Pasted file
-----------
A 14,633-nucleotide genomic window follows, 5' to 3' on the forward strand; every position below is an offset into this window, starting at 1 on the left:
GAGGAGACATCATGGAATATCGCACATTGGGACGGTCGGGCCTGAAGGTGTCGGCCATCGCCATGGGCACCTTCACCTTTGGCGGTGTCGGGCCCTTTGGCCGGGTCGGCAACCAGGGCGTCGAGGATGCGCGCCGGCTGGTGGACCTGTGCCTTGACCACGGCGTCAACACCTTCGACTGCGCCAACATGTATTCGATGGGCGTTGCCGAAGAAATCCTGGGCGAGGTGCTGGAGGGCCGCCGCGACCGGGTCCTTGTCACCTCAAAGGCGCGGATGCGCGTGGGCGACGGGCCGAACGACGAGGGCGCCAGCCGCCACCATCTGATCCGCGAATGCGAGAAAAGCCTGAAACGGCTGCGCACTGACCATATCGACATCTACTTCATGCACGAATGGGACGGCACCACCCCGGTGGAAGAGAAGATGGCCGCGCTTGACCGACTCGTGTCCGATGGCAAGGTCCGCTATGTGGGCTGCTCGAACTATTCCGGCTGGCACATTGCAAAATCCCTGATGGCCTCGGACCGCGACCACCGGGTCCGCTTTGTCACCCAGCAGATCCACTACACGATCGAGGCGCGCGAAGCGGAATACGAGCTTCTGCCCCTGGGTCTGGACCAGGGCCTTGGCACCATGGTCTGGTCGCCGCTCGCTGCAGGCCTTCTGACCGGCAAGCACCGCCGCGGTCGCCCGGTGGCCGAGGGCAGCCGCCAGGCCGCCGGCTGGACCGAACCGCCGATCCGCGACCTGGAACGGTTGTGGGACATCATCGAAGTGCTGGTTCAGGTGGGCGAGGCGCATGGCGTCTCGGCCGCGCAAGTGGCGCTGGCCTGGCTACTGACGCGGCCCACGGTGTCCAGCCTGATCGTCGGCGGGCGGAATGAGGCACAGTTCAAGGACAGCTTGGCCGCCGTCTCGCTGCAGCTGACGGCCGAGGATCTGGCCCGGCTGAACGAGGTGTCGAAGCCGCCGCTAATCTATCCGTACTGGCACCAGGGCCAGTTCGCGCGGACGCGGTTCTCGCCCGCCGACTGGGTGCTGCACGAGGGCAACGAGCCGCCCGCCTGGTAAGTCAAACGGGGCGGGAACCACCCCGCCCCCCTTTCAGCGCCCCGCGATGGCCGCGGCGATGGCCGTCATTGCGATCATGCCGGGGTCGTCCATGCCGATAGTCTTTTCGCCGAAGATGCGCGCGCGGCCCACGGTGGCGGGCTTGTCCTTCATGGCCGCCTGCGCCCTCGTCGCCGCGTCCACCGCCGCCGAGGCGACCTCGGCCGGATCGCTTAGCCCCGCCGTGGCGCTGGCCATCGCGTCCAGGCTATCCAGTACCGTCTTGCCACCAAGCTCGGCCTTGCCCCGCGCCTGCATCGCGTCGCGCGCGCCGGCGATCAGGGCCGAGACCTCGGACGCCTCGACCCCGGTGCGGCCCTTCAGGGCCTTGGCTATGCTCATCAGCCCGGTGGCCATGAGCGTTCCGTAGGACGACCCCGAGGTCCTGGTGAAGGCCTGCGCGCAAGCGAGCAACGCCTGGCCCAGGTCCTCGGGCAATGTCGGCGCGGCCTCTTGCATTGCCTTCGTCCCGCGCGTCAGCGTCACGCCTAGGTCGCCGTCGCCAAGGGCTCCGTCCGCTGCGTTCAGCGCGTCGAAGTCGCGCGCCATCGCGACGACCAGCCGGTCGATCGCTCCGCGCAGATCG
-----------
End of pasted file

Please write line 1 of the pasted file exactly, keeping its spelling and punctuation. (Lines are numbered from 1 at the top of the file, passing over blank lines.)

A 14,633-nucleotide genomic window follows, 5' to 3' on the forward strand; every position below is an offset into this window, starting at 1 on the left: